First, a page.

Carpet Cleaning Explained – Hot Water Extraction vs. Interim Maintenance Cleaning
Hot Water Extraction vs. Interim Maintenance Cleaning
What Are The Differences – Why Do They Both Work?
When your carpets are being cleaned, the most important thing to remember is that it is not a matter of using one method or the other, but both combined in a maintenance program to achieve the desired results and follow warranty requirements. Interim cleaning generally cleans the top 30% of the carpet fibers removing spots and stains, and hot water extraction cleaning includes the bottom 70%Interim cleaning is considered a more frequent and necessary step by carpet manufacturers, while hot water extraction is required less often and considered restorative. Use of both interim and restorative cleans is mandatory to keep a carpet warranty valid. This is because used together, they are very effective; much more so than when just one method is used alone.
You, or building managers and strata members may wonder, what are the differences? What should be expected when they see each method of cleaning being performed? The following breakdown will hopefully provide some necessary insight as to what is being done in order to properly maintain your carpet, extend its’ lifespan, and keep the warranty valid.
Cost Per Visit: Less than hot water extraction, typically 1/3 to 1/2 of the price.
Frequency: 3x per year based on the amount of foot traffic typically found in residential strata buildings.
Time To Perform: 1/3 to 1/2 of the time when compared to hot water extraction, depending upon the condition of the carpet.
What this looks like: The technician will inspect the carpet and pre-spray spots and stains with appropriate cleaning agent, 5 – 10 minutes at least before cleaning the area with the rotary machine. He may pre-spray the entire length of the common area with a more general soil lifting agent prior to cleaning the carpets.
After the cleaning agent has some time to suspend the soil, he will clean the area with the rotary machine, which I would compare to moving like a lawnmower; it is pushed down the halls in a side to side motion, scrubbing the top 30% of the carpet fibers removing dirt and stains. This method is especially effective against greasy or oily stains.
The pads which are used to do this cleaning, are flipped and changed as necessary to ensure carpet is being cleaned effectively. They are washed in a washing machine prior to reuse.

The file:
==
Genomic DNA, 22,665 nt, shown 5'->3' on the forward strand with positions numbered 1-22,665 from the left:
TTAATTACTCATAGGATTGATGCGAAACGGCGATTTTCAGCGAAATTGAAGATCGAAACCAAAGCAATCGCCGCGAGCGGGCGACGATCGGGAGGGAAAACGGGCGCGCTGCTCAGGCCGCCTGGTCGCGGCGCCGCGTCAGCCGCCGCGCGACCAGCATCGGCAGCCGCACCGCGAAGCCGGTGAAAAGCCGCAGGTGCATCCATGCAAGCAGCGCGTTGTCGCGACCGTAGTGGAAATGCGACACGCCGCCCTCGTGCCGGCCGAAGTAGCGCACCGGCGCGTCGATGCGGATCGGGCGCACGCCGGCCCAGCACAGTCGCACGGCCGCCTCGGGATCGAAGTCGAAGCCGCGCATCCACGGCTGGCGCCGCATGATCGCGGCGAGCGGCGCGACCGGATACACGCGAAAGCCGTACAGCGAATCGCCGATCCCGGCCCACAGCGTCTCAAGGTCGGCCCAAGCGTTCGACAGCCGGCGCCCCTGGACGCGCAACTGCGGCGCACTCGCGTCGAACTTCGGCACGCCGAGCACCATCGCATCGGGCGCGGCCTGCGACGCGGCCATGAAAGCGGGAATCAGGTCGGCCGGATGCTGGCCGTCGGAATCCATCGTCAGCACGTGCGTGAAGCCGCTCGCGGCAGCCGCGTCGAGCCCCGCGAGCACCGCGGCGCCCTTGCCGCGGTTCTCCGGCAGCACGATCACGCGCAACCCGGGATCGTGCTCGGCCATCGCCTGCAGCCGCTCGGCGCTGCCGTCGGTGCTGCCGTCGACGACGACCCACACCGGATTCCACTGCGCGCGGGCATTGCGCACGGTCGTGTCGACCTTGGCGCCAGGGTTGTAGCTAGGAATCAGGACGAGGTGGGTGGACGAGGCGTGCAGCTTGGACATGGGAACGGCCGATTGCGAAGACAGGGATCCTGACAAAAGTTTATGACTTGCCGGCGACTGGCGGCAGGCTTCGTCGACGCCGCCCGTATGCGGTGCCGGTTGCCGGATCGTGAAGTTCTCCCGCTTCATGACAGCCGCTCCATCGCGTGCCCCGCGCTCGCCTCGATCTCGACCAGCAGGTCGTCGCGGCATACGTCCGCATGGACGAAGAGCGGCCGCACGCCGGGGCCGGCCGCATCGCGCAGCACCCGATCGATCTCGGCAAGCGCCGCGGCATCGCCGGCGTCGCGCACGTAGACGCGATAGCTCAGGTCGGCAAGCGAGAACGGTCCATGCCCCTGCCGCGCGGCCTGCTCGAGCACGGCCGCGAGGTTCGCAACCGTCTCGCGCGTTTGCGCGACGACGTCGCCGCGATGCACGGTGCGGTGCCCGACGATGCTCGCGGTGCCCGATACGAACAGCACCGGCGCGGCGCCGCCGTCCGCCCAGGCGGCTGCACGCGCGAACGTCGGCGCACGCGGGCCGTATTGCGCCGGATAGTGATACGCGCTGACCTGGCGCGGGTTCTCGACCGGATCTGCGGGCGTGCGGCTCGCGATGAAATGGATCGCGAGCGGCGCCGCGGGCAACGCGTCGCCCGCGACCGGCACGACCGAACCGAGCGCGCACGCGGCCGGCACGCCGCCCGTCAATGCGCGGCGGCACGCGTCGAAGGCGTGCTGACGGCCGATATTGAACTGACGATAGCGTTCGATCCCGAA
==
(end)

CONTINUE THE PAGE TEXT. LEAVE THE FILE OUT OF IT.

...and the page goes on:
It should be noted that stairs cannot be cleaned with this interim method.
Drying Time: Minimal to none. Since there is no hot water being injected into the carpet fibers as would be done with a restorative hot water extraction cleaning, some areas may feel damp immediately afterward where pre-spraying spots was necessary, where other areas may feel dry to the touch. The spinning action of the dry pad pulls the soil and cleaning agent previously applied quickly from the carpet fibers and wicking finishes drying time almost immediately.
Result: Spots and stains should be removed, carpet is cleaner. Top 30% of the carpet fibers have been serviced. On carpet with longer fibers, there may be swirl marks from the rotary motion which will disappear as people walk on the carpet, or once it has been vacuumed. Technicians have reported that this is the best method for getting most visible stains out of carpet.
Hot Water Extraction – Also Known As Steam Cleaning or Restorative Cleaning
Cost Per Visit: Most expensive type of carpet cleaning, 2x – 3x that of interim rotary cleaning
Frequency: 1x per year in typical high traffic areas of residential strata buildings, based on foot traffic. Some buildings where tenants do not take as much care with the carpets may require more frequent cleanings, especially in problem areas. These typically include outside elevators, main entrances, stairs to parking areas, etc.
Time to Perform: slower than maintenance cleaning, as the technician must methodically move the wand by hand in patterns to ensure this cleaning method is working most effectively. Time must be taken to remove the hot water injected into the carpet. Usually this takes approximately 2x as long.
What this looks like: A properly trained technician will use a truck mounted cleaning system or high powered portable to clean the carpets. It involved a pre-conditioning phase to emulsify soil (pre-spraying), and an injection extraction rinse phase that remove the soil.
The technician will pre-spray spots and stains, and then use either the wand connected to the truck mount unit or the high powered portable, to inject and remove hot water from the carpet, sucking up the soil so that it may be disposed of.
Drying Time: this can vary greatly, depending on air flow, humidity in the air, what the carpet is made of, and the experience of the technician. Properly trained professionals can ensure they do not over wet a carpet, which can result in extended drying time and possible damage to the carpet. 6-8 hours is optimal. Open windows and doors to increase air flow and hasten drying time, which can be as little as 2 hours.
Results: Spots and stains removed, bottom 70% of the carpet fibers are cleaned as well as the top 30%. Best restorative method for heavily soiled carpets. Carpets with longer fibers may show a pattern from the cleaning wand being moved across the carpet. This will disappear as it is walked on or vacuumed. It may not be visible at all on short fiber carpets.
No individual cleaning method can be accurately described as best for every carpet in every situation. Each has its’ place in the overall picture of carpet maintenance. However, both methods combined with frequent vacuuming and spot removal are necessary to keep a carpet warranty valid.